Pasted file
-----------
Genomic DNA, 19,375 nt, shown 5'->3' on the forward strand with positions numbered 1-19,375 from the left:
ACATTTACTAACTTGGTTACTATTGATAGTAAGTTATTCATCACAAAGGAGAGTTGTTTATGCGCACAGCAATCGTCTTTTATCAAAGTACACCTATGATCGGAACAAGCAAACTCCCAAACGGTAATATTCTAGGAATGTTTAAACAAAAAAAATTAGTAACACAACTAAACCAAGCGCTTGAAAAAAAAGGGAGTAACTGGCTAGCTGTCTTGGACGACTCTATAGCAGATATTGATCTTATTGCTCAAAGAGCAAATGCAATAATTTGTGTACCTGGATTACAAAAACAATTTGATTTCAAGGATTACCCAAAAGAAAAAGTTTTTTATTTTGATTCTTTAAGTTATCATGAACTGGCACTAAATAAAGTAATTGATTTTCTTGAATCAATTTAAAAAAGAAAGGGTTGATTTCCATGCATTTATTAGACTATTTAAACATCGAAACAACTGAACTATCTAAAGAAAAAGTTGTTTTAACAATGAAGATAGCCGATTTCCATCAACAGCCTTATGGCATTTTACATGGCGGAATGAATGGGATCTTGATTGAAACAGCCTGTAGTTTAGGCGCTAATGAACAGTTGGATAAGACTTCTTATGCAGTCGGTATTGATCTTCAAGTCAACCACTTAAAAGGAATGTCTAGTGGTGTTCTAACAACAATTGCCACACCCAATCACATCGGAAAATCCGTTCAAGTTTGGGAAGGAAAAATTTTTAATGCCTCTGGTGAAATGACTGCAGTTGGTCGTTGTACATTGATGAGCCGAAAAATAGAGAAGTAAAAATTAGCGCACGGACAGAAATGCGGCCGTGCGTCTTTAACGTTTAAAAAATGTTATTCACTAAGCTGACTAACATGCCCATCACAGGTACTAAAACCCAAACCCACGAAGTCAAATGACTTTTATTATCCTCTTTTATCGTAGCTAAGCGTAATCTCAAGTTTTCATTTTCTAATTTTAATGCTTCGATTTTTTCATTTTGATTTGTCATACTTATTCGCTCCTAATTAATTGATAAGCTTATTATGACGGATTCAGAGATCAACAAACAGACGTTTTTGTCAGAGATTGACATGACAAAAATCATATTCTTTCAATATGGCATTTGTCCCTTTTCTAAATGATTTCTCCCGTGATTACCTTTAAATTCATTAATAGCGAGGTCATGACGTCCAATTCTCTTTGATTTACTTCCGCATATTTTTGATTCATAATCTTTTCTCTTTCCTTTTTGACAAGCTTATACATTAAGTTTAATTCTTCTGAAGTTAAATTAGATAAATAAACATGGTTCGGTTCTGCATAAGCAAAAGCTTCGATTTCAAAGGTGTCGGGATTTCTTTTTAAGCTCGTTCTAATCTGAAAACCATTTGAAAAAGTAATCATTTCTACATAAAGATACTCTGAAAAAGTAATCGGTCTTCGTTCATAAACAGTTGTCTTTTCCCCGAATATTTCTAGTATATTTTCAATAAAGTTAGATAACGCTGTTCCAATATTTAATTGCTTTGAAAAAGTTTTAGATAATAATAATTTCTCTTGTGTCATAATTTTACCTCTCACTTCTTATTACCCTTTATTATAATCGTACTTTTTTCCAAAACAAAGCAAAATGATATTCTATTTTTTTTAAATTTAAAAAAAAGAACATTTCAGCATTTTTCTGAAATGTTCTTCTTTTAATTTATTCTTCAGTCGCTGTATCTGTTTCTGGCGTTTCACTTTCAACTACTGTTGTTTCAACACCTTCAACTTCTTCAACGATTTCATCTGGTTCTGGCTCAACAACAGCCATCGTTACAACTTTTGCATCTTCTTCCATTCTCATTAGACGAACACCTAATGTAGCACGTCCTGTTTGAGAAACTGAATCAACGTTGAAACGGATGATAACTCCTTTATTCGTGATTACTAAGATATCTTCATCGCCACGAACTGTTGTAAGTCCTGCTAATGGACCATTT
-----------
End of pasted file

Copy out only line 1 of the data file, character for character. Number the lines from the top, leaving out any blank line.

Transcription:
Genomic DNA, 19,375 nt, shown 5'->3' on the forward strand with positions numbered 1-19,375 from the left: